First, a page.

I have seen a board and I wonder to know what would be the advantage of having capacitor in parallel with fuse.enter image description here

  • \$\begingroup\$ When a fuse is in parallel with a capacitor the capacitor will be shorted until the fuse blows. If a fuse blows you want a circuit to be off and not still connected via a capacitor. Your question makes no sense as it makes no sense to connect a fuse in parallel with a capacitor. The fact that a fuse is close to a capacitor doesn't mean they're in parallel. If the fuse and cap are really in parallel on this board then whoever designed it like that has to explain why it needs to be like that. \$\endgroup\$ Commented Sep 5, 2019 at 9:23
  • \$\begingroup\$ @Bimpelrekkie It doesn't make sense to me either, especially for AC, but this could be a DC rail. \$\endgroup\$
    – HandyHowie
    Commented Sep 5, 2019 at 9:28
  • \$\begingroup\$ I assume the question is about the fuses next to each of the blue contact block on the bottom and right edges. There is an electrolytic which may or may not be in parallel with the fuse, and a yellow epoxy-encapsulated component which looks like it is soldered to the fuse. Maybe it's an attempt to make sure the fuse blows on DC but not AC? \$\endgroup\$
    – Jack B
    Commented Sep 5, 2019 at 9:37
  • 2
    \$\begingroup\$ @JackB: It is about the ceramic disk capacitors soldered right onto the fuses. \$\endgroup\$
    – JRE
    Commented Sep 5, 2019 at 15:50
  • \$\begingroup\$ Looks like a nice fuse puller handle to me. \$\endgroup\$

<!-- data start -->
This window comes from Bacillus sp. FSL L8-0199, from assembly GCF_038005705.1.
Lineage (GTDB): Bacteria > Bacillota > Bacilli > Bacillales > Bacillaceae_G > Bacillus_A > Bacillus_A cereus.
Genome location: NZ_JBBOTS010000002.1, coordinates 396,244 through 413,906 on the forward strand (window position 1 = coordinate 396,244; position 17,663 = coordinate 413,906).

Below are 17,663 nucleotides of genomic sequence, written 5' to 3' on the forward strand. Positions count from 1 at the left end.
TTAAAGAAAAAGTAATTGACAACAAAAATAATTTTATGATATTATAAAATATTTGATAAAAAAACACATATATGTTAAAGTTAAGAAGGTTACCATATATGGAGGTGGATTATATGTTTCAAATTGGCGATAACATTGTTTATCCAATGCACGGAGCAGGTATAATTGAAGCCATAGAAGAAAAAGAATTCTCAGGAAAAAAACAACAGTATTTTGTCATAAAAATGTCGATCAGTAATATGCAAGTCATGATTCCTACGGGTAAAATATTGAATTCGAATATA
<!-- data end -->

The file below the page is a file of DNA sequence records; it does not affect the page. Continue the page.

– Marla
    Commented Sep 5, 2019 at 18:03

2 Answers 2


The capacitor is placed for protecting fuse in switch on/off system. Most loads are inductive such as motors and light bulbs, and in switching on or off, they will make a huge voltage from inductor equation, in switching on, this voltage will cause a huge current in a very little time, this can break your fuse without a SC, etc By using this capacitor (typically ceramic) you can filter this current and protect your fuse from damaging from this current.

  • 1
    \$\begingroup\$ This is what came to my mind if you couldn't get ahold of slow blow fuses. Tacky though. \$\endgroup\$
    – DKNguyen
    Commented Sep 5, 2019 at 15:39

Are you sure they are capacitors and not some polyfuse or thermistor?

This doesn't look like your standard manufacturer bodge, but more like an amateur fix which may explain why there are more questions than answers.

Soldering to a fuse is a tacky way to attach something across those two points. Why not solder to the holder or the pins on the reverse side?

Cheap small fuses are often secured to the element inside by nothing more than solder and the end caps by adhesive. In my experience, even briefly, soldering to the end cap causes the adhesive to fail and may reflow the internal soldered joint potentially upsetting the element causing the connection to break. Not all the time but enough that i consider this technique janky.

Also, is the user expected to solder a "capacitor" to the new fuse if the old one blows?


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